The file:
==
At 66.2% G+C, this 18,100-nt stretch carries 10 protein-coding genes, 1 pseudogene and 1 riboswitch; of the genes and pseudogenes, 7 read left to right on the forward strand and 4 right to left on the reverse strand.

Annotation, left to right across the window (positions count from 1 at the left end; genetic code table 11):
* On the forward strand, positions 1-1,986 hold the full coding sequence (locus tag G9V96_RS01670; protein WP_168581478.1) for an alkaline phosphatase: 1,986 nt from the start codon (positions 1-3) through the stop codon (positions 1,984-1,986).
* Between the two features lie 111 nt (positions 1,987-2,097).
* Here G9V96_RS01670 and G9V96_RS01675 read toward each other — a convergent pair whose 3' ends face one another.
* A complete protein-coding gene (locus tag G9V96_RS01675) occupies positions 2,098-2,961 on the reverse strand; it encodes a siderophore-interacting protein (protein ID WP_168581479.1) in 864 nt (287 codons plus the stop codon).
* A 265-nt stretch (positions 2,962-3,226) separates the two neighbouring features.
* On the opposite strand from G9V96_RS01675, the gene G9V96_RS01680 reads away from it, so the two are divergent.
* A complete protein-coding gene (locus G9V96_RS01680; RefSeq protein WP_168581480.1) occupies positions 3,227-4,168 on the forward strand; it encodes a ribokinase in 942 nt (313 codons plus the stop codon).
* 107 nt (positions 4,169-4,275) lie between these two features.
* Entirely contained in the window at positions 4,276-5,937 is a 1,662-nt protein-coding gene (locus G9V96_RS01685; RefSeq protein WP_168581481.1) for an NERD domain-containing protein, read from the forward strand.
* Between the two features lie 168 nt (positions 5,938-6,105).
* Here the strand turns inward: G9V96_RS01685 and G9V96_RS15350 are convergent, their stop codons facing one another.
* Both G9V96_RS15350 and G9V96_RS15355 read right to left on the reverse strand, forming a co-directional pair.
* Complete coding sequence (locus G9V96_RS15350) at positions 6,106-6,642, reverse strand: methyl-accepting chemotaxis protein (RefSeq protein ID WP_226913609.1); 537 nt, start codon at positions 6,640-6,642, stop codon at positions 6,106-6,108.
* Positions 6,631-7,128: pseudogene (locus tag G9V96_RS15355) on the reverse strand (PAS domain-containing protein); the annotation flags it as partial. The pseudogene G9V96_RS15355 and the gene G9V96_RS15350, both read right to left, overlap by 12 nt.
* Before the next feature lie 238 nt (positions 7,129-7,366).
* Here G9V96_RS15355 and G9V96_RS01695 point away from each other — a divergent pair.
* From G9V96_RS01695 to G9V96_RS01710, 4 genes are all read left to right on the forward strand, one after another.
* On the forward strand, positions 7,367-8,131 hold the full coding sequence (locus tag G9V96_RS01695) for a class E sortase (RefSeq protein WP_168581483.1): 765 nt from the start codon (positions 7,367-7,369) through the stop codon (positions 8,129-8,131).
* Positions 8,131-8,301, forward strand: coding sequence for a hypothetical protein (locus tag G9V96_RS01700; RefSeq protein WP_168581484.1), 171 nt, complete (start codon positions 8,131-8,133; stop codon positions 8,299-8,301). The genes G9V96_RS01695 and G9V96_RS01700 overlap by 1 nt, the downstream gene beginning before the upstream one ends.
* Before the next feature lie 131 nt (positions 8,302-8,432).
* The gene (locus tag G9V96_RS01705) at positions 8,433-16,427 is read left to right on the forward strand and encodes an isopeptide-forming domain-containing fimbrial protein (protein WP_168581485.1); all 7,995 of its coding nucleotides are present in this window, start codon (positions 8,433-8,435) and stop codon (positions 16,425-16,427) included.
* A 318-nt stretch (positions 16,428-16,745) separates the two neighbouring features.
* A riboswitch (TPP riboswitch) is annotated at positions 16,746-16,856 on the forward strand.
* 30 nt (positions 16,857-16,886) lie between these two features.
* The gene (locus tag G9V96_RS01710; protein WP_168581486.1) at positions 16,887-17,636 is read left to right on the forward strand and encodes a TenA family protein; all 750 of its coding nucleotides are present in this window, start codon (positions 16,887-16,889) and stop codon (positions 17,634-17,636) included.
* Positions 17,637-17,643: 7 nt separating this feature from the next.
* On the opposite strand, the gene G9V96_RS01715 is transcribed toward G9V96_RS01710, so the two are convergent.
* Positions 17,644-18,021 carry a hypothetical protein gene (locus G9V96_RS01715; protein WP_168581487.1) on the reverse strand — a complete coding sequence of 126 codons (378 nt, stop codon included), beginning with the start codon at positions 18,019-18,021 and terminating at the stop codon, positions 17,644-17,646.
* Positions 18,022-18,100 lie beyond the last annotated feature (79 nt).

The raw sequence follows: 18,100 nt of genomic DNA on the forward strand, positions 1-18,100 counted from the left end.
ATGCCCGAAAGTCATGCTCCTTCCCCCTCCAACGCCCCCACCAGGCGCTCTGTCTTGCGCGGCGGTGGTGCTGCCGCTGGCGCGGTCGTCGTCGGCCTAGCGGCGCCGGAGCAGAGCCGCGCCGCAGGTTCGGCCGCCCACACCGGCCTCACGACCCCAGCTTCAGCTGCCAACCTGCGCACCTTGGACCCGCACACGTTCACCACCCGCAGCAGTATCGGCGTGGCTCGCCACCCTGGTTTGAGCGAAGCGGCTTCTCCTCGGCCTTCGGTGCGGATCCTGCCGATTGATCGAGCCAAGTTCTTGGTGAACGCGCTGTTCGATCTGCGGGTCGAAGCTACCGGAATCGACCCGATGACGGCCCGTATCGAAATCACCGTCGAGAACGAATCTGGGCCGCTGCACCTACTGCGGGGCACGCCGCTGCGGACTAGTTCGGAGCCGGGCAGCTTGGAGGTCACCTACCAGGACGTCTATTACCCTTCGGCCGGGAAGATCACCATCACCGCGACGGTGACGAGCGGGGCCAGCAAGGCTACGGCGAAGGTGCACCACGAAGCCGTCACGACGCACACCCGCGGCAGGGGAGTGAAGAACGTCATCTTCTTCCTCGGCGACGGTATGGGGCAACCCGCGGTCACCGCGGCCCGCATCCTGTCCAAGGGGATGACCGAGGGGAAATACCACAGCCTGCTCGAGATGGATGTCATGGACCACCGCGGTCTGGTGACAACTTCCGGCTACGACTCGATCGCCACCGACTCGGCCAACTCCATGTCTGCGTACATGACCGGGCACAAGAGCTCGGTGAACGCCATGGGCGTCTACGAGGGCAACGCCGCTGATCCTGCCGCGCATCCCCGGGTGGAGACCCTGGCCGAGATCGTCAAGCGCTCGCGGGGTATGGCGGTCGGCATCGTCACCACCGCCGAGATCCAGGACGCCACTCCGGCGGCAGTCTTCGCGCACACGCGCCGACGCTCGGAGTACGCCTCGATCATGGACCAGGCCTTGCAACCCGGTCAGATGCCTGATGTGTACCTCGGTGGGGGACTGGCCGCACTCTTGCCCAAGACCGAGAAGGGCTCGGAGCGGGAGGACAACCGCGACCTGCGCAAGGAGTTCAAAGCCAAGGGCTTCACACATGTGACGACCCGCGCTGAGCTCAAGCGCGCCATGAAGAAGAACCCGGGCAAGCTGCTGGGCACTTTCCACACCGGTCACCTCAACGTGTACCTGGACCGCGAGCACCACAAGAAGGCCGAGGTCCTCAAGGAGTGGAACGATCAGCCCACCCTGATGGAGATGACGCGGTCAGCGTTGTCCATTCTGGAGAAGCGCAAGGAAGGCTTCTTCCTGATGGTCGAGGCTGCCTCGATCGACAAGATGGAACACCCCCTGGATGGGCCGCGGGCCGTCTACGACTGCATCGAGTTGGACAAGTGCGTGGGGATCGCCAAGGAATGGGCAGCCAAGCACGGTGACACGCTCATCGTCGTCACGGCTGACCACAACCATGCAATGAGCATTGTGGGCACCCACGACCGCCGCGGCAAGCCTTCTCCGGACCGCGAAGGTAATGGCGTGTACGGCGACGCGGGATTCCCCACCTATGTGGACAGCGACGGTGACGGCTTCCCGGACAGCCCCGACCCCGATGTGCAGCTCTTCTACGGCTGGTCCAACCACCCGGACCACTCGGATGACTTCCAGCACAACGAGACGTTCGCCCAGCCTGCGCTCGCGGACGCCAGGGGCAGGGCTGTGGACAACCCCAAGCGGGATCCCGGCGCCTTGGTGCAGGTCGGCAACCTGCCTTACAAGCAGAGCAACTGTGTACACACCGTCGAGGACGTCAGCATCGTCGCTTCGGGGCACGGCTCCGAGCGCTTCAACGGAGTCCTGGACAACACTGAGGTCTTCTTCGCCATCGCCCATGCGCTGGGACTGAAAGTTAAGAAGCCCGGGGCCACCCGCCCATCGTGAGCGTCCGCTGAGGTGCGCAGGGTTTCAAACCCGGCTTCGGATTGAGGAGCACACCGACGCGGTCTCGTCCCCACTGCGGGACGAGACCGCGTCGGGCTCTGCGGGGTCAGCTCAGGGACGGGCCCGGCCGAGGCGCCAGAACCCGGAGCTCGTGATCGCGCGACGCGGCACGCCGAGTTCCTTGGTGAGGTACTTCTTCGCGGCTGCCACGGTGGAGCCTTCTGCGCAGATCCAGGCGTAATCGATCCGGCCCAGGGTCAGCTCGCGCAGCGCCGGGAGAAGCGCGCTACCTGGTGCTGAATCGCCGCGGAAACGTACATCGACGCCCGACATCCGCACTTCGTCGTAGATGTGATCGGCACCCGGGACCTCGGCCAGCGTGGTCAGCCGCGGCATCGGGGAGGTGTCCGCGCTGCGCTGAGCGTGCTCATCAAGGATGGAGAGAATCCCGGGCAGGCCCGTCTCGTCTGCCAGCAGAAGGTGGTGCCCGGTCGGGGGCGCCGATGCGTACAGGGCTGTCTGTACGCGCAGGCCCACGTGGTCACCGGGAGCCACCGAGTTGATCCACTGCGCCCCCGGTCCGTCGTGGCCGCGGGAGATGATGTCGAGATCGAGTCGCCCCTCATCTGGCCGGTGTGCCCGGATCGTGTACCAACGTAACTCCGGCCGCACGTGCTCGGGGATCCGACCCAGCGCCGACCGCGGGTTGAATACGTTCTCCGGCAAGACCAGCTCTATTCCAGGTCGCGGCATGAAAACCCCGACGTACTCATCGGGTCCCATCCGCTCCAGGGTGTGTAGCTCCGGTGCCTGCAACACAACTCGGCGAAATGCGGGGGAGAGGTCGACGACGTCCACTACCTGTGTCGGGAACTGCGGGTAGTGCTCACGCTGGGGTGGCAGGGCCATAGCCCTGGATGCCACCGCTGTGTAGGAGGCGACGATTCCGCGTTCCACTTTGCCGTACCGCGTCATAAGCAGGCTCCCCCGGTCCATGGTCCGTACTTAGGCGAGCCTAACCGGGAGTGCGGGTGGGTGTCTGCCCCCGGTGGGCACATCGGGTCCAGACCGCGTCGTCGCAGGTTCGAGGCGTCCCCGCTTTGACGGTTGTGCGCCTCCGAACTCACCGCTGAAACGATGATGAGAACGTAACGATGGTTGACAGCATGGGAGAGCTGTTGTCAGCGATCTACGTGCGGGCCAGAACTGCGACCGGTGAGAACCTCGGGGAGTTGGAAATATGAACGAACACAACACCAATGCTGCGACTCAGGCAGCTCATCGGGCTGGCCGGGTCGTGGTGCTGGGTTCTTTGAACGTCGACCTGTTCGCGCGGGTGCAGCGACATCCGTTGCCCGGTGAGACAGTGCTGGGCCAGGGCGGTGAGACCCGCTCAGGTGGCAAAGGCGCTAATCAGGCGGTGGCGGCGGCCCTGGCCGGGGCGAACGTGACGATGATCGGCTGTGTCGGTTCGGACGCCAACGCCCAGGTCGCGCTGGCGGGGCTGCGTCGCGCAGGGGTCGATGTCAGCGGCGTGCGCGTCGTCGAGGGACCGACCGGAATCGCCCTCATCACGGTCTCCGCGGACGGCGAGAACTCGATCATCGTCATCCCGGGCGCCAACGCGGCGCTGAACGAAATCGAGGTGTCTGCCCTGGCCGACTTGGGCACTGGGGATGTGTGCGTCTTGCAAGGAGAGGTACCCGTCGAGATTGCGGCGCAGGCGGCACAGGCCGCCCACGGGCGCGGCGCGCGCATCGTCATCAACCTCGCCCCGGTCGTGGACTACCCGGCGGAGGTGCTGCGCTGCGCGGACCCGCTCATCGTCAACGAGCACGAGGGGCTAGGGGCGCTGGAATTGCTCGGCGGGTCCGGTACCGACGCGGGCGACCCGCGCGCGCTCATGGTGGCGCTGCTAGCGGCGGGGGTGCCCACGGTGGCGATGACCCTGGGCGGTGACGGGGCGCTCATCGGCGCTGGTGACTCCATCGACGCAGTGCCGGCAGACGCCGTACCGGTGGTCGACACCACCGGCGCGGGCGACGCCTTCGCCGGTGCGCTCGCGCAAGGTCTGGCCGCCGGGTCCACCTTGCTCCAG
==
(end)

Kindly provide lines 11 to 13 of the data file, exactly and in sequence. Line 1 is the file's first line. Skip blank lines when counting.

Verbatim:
* Entirely contained in the window at positions 4,276-5,937 is a 1,662-nt protein-coding gene (locus G9V96_RS01685; RefSeq protein WP_168581481.1) for an NERD domain-containing protein, read from the forward strand.
* Between the two features lie 168 nt (positions 5,938-6,105).
* Here the strand turns inward: G9V96_RS01685 and G9V96_RS15350 are convergent, their stop codons facing one another.